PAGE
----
President Barack Obama says China, Russia, and the United States are united in the goal of ensuring that Iran does not use its nuclear program to make atomic weapons.
Obama, speaking at the close of the Asia-Pacific Economic Cooperation summit in Honolulu, Hawaii, said on November 13 that officials of his administration will consult with China and Russia on ways that the three powers can cooperate to ensure that Iran does not weaponize nuclear power.
His warning was underscored by subsequent statements from EU foreign ministers gathering for talks in Brussels, although major European powers appeared divided over the extent of measures they would be willing to use against Iran if it continued on its current nuclear path.
Obama, who had talks at the summit with Russian President Dmitry Medvedev and Chinese President Hu Jintao, said his preference was to resolve the Iranian issue diplomatically, but that he would not take "any options off the table."
"What I did was to speak with President Medvedev as well as President Hu, and all three of us entirely agree on the objective, which is: making sure that Iran does not weaponize nuclear power, and that we don't trigger a nuclear arms race in the region," Obama said.
"That's in the interests of all of us. In terms of how we move forward, we will be consulting with [Russia and China] carefully over the next several weeks."
Obama also said that Iran was "isolated" in the world community, and there were indications that international sanctions have begun to weaken Iran economically.
"The sanctions have enormous bite and enormous scope," Obama said. "And we're building off the platform that has already been established. The question is: Are there additional measures that we can take? We're going to explore every avenue to see if we can solve this issue diplomatically."
Obama added: "I have said repeatedly and I will say it today: We are not taking any options off the table, because it's my firm belief that an Iran with a nuclear weapon would pose a security threat not only to the region, but also to the United States."
Russia and China have previously joined the United States in supporting four rounds of United Nations sanctions against Iran over its uranium enrichment work.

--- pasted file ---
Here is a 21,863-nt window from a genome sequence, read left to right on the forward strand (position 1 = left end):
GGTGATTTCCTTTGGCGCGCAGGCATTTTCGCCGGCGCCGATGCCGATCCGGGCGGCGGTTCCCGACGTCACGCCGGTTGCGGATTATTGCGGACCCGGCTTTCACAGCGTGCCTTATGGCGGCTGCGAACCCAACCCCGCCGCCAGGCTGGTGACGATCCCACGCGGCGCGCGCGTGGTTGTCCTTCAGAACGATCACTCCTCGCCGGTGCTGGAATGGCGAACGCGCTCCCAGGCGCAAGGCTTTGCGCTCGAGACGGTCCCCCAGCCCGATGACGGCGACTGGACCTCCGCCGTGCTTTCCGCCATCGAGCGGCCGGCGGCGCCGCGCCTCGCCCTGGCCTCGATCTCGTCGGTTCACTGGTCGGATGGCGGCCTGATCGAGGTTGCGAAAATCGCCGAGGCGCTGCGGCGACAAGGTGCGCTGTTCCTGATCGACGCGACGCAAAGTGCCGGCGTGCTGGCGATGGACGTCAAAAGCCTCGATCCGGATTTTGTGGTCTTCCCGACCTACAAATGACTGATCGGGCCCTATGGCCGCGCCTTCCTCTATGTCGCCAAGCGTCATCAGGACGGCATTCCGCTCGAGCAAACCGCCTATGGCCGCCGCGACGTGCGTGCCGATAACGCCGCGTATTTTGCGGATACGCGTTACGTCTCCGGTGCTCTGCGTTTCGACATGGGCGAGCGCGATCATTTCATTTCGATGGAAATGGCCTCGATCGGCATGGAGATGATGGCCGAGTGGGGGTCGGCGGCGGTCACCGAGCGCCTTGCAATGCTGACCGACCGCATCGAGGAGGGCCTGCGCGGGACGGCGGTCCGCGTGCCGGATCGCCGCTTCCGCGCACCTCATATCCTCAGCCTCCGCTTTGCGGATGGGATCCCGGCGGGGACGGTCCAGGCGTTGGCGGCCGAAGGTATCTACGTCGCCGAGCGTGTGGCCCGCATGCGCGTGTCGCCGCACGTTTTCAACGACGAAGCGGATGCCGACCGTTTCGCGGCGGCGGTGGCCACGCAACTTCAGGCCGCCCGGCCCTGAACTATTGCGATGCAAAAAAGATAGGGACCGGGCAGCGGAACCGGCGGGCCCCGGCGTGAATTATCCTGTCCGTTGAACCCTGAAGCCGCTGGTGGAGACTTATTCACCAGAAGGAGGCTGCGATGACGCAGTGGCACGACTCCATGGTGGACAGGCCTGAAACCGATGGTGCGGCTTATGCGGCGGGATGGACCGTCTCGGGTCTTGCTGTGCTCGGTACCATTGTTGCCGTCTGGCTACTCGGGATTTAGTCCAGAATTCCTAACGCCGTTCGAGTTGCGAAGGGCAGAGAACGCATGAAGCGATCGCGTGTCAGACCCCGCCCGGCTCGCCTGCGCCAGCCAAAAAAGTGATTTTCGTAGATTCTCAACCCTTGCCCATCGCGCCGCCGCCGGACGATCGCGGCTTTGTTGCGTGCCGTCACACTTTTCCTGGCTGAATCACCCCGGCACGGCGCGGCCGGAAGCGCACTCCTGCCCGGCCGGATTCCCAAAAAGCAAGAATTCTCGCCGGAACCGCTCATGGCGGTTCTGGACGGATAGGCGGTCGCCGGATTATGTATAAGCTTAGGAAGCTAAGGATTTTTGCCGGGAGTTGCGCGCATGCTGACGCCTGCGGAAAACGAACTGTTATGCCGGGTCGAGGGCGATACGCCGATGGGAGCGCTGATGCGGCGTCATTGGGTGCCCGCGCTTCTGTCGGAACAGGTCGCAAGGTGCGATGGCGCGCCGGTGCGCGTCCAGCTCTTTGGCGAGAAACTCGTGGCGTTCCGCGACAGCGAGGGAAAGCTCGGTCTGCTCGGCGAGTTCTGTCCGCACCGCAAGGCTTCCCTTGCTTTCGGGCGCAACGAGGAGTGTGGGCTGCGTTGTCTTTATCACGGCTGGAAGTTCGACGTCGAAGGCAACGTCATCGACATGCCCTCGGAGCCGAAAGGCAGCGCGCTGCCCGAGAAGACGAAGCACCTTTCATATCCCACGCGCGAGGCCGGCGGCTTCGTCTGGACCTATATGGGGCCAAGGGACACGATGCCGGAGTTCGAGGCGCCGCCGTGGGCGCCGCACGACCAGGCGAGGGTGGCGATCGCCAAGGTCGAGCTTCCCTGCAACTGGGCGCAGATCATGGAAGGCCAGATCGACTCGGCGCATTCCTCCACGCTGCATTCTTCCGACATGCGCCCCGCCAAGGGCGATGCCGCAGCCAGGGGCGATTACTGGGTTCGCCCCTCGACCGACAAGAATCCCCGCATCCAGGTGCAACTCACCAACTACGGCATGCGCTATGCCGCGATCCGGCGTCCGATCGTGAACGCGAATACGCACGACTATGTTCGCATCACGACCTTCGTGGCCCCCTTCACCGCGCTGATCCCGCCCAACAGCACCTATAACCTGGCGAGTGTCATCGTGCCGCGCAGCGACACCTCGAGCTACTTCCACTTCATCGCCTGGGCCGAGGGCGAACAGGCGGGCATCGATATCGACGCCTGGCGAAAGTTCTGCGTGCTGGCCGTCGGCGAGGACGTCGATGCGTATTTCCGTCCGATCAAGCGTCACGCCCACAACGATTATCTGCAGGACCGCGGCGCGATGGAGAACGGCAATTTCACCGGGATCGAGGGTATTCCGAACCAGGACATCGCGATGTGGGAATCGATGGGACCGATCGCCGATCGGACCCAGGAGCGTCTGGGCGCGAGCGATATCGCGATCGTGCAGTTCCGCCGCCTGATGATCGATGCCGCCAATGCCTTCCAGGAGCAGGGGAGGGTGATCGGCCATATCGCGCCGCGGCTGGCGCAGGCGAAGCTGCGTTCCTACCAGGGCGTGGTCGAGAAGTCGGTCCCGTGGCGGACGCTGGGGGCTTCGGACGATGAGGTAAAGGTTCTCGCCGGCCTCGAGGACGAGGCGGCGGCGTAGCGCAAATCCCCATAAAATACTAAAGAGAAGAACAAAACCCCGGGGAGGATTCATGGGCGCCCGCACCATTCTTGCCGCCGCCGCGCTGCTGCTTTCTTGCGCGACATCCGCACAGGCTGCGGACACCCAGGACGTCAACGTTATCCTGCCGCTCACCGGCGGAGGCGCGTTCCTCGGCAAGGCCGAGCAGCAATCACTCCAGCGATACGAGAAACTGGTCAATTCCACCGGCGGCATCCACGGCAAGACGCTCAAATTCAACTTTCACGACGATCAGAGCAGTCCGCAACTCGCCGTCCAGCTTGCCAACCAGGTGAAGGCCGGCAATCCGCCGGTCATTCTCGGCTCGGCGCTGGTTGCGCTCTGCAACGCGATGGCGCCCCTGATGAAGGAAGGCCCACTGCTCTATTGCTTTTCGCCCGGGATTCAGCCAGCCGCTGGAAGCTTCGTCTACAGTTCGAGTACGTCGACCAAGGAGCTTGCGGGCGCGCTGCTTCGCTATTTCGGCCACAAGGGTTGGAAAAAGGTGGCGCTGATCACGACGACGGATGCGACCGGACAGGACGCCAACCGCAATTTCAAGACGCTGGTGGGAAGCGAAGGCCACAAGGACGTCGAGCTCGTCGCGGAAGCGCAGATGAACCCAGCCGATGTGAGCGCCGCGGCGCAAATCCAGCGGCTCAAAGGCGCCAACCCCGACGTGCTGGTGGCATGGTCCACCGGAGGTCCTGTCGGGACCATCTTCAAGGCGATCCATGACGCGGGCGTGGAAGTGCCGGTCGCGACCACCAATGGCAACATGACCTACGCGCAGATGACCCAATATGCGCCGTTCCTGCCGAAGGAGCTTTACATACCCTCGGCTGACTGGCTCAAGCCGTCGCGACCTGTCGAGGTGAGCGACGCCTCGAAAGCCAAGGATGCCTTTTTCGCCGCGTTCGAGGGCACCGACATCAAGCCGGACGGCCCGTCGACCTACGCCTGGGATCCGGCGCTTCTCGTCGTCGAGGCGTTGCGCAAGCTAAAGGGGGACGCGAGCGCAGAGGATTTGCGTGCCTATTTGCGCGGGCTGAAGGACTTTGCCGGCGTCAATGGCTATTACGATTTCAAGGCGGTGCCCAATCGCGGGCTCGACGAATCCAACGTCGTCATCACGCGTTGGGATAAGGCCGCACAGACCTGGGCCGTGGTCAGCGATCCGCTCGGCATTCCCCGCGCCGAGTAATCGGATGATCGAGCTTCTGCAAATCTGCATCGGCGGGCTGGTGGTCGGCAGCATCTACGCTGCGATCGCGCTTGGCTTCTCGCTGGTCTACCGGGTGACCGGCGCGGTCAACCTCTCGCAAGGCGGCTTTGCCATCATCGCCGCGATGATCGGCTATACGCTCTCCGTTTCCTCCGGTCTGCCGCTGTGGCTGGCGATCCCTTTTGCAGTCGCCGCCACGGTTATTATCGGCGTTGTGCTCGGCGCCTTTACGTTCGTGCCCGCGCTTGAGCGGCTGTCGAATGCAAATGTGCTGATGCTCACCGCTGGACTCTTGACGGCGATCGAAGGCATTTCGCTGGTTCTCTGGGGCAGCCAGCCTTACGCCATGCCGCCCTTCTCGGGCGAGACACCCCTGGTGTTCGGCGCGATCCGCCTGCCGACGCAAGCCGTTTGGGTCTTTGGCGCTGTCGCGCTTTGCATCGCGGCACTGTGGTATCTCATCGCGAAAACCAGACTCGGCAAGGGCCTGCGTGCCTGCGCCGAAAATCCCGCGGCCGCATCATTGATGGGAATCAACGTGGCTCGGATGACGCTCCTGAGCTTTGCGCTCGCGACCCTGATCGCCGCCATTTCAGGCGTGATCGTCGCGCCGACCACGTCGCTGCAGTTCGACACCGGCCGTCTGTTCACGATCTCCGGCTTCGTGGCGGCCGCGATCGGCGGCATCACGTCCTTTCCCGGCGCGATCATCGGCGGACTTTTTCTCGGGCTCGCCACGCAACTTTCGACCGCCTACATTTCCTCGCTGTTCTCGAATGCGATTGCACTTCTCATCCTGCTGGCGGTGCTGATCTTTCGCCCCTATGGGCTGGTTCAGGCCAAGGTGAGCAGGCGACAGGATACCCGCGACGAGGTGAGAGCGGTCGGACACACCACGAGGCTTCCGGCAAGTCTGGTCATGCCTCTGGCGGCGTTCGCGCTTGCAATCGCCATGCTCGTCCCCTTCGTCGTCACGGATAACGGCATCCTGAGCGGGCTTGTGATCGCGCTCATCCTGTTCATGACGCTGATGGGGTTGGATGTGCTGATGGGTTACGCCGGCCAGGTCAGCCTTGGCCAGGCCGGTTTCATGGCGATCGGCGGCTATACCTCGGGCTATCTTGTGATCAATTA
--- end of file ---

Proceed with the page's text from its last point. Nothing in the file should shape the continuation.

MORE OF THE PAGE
However, reports say Russia and China, which each hold a veto on the UN Security Council, appear reluctant at the current time to impose further sanctions against Iran.
Less than a day after Obama's warning, European Union foreign ministers went into talks in Brussels calling for increased pressure on Iran over its nuclear program.
German Foreign Minister Guido Westerwelle ruled out any idea of military action, saying on arrival, "We are not taking part in the discussion on military intervention."
But British Foreign Secretary William Hague and Dutch Foreign Minister Uri Rosenthal said military action should not be rule out.
French Foreign Minister Alain Juppe said the international community needed to take "a very firm" stand by toughening sanctions against Iran "to avoid an irreparable intervention."
Last week the UN's nuclear watchdog agency, the International Atomic Energy Agency (IAEA), released a report saying that Iran had worked on developing an atomic bomb design, and may still be conducting such research.
Iran, which denies it seeks to develop nuclear weapons, has condemned and rejected the IAEA findings. Tehran says its nuclear program is to for peaceful energy production and research only.
compiled from agency reports
Copyright (c) 2011 RFE/RL, Inc. Reprinted with the permission of Radio Free Europe/Radio Liberty, 1201 Connecticut Ave., N.W. Washington DC 20036. www.rferl.org
The Development and Proliferation of Nuclear Weapons
Today eight countries
are possessing nuclear weapons. The five nuclear weapons states
United States, Russia (former Soviet Union), United Kingdom, France
and China, are the only countries allowed to have nuclear weapons
according to the Non-Proliferation Treaty (NPT) from 1970. All
members of the United Nations except Israel, India and Pakistan have
signed the NPT.
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